The act of spreading goodwill to others should not be limited to special occasions. Find out what Islam teaches us about financial planning so that we may be able to help those in need more regularly.
If you think about it, so many things in life are free: sunlight, wind, and the air that we breathe. Yes, there are mortgages and bills to pay. But if we tallied up the price of things that we pay for and those that come free from the Lord, which one would be bigger? What about the price tag on the smile of our family?
When we are aware and grateful for having more than we seek, whether they are material things or not, the urge to spread goodwill can come quite naturally. So, how well does the concept of sharing and caring sit within our family’s financial planning? Can we expand our financial goals to include helping those in need? If yes, how are we going to achieve this?
Should we plan a charitable action or should a special bank account be created for this purpose?
First, let’s talk about faith—something that reflects many aspects of our lives, including the way we manage our money and wealth. It influences how we prioritize and make financial decisions as well as how (and how much) we choose to spend. Islam is all about balance between our intentions and our deeds. Some deeds benefit ourselves, while some benefit others. These range from standing up during prayers to extending sadaqah (voluntary act of charity) to people who need help.
Surah Al-Baqarah (Quran 2:3) describes the faithful as those ‘Who believe in the unseen, establish prayer, and spend out of what We have provided for them…’. Al-Anfal (8:2-4) further describes the faithful as ‘… those who, when Allah is mentioned, their hearts become fearful, and when His verses are recited to them, it increases them in faith; and upon their Lord they rely – the ones who establish prayer, and from what We have provided them, they spend. Those are the believers, truly. For them are degrees [of high position] with their Lord and forgiveness and noble provision.’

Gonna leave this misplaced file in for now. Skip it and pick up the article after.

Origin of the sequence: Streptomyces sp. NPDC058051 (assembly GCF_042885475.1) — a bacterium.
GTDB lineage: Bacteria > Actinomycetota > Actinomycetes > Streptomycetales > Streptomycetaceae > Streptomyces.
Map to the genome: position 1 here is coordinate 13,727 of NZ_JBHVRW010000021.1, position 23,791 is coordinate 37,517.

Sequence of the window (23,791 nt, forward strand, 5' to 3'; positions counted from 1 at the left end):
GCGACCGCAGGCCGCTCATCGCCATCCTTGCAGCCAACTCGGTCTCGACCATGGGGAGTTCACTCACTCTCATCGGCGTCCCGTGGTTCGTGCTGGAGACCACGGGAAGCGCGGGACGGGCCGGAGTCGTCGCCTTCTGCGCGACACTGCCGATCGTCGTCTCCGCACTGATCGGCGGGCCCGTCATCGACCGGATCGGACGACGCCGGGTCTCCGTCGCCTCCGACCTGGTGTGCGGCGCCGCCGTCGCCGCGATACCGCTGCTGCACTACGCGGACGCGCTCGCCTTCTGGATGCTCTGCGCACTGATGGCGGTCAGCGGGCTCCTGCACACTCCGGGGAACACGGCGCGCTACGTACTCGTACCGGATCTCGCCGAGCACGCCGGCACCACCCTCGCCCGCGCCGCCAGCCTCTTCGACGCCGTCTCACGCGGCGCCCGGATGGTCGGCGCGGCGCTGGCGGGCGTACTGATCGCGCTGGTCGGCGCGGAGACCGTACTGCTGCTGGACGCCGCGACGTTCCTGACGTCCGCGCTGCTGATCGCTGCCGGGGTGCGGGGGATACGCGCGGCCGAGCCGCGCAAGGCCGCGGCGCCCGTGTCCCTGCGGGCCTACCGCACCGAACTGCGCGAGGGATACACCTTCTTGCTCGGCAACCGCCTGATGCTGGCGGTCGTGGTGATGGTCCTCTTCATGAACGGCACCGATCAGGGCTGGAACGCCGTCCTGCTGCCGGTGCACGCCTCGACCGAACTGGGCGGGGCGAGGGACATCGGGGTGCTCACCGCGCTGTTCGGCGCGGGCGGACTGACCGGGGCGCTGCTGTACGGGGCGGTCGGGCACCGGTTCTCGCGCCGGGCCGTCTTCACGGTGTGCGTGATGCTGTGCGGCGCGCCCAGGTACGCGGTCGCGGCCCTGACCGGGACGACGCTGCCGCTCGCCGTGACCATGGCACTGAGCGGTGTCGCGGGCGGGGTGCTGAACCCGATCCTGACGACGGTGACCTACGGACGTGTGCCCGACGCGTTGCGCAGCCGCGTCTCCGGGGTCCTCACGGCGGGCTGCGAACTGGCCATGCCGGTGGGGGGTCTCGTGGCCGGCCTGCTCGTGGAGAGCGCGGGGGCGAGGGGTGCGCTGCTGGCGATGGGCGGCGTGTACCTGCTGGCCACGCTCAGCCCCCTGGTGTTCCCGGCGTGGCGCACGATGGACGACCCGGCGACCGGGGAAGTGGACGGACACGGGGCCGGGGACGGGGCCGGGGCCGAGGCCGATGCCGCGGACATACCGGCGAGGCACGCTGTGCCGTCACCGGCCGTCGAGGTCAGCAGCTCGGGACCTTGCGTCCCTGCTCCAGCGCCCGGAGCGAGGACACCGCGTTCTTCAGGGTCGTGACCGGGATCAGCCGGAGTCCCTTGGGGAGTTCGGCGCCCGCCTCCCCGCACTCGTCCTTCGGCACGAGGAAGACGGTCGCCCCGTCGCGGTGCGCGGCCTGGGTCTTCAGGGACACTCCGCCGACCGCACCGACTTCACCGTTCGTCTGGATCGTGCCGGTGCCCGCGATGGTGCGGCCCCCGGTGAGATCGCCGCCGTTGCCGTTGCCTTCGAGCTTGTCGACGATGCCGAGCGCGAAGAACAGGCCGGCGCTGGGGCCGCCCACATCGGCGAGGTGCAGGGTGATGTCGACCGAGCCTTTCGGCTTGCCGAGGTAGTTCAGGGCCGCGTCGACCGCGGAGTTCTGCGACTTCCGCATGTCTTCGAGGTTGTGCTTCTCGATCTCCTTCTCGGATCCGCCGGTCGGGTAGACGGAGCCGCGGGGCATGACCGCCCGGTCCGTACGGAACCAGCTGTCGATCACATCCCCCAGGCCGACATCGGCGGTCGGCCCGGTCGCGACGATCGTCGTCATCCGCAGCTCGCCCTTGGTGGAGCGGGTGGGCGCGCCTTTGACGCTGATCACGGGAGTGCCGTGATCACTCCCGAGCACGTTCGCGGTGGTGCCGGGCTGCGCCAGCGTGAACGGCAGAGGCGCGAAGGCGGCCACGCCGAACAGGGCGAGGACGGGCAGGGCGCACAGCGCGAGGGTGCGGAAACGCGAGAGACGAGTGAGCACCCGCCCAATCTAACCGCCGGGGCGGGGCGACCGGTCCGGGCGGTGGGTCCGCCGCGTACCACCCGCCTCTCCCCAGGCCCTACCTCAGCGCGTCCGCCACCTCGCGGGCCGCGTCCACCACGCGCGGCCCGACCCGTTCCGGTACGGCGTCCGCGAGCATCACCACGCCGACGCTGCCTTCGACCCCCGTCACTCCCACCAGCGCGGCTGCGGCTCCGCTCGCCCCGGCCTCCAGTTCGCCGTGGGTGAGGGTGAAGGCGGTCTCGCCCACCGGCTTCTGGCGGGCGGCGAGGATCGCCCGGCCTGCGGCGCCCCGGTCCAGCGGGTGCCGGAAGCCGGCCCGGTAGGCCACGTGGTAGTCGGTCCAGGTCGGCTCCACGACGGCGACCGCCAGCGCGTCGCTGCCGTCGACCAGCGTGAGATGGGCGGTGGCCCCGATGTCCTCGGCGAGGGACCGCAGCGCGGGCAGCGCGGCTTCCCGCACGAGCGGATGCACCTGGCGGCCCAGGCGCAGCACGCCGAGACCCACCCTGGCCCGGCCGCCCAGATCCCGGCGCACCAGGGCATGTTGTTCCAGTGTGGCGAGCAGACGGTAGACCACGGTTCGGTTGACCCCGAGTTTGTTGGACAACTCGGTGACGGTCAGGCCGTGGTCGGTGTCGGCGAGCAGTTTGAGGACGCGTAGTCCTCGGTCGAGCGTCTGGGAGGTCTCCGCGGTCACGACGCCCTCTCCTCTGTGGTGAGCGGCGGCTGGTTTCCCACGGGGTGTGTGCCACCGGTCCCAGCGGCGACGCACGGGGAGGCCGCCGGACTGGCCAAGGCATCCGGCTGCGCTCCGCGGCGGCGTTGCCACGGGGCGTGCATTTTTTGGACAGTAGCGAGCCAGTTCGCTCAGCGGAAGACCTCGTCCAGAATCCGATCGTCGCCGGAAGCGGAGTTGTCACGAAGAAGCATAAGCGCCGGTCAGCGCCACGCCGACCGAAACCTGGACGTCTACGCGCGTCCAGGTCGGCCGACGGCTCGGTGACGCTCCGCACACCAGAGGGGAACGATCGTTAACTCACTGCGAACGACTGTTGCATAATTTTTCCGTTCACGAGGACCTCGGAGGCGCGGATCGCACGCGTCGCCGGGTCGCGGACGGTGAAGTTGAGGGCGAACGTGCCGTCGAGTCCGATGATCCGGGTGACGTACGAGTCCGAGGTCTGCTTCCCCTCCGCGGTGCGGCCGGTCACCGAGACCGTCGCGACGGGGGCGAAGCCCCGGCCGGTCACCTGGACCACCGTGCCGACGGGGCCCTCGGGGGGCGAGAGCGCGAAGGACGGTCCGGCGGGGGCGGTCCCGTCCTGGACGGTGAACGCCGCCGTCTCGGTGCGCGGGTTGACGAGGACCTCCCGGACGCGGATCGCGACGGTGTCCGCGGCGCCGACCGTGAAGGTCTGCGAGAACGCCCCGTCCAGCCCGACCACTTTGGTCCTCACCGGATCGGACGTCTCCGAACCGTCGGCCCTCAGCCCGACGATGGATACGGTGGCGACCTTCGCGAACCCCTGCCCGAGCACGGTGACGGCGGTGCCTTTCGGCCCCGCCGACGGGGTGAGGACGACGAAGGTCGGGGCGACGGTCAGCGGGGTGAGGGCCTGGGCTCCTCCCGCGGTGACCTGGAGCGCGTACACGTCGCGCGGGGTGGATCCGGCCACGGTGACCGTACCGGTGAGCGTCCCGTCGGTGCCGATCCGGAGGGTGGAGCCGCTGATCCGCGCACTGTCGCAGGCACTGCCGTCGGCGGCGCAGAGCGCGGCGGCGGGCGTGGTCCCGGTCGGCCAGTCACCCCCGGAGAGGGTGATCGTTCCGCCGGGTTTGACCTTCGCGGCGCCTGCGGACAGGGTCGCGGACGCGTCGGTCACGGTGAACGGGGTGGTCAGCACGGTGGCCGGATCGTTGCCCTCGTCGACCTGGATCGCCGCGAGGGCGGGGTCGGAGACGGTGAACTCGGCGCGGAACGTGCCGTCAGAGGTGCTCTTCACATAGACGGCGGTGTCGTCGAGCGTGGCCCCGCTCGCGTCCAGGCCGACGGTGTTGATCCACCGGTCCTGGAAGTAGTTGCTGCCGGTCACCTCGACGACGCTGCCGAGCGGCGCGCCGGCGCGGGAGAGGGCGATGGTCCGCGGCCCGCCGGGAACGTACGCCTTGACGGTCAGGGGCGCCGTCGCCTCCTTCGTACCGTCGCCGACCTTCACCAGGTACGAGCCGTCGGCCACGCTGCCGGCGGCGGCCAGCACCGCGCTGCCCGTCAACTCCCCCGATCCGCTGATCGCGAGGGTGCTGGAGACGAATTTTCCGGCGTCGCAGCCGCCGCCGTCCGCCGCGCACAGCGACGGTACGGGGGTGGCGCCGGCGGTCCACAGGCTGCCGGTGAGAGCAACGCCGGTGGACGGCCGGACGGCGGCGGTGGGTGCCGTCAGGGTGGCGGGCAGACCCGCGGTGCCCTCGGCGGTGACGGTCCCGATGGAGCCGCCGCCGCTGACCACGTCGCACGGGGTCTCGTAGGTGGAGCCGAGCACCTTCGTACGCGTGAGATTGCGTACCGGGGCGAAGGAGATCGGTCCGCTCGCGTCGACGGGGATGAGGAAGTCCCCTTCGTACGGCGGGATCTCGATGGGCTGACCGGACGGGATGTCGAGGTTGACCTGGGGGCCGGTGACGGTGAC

Faith is not only about our connection with Allah, but also with fellow humans. How we care for others, and how we spend and share what Allah gives to us in abundance—so that His blessings can be upon us all.
When giving is receiving
Now, let’s get a bit technical and broadly explore how we can allocate our wealth. How do we spend the money and wealth that Allah has entrusted us with?
Financial planning that cares for people among us is possible if we understand that we are obliged to share
There are two goals that we should achieve when allocating or spending our income, money or wealth. First, it should be towards the cause of the Lord. Second, it should be towards our family and ourselves. Sharing and caring for others falls into the first category. Let’s see what the Quran says about that:
And spend in the way of Allah and do not throw [yourselves] with your [own] hands into destruction [by refraining]. And do good; indeed, Allah loves the doers of good. (2:195)
And what is the ‘right’ amount of spending in the cause of Allah? How much from your income, or your wealth, are you urged to spend in the cause of Allah? We find a reference in Al–Baqarah (verses 2:215 and 2:219, respectively) as follows: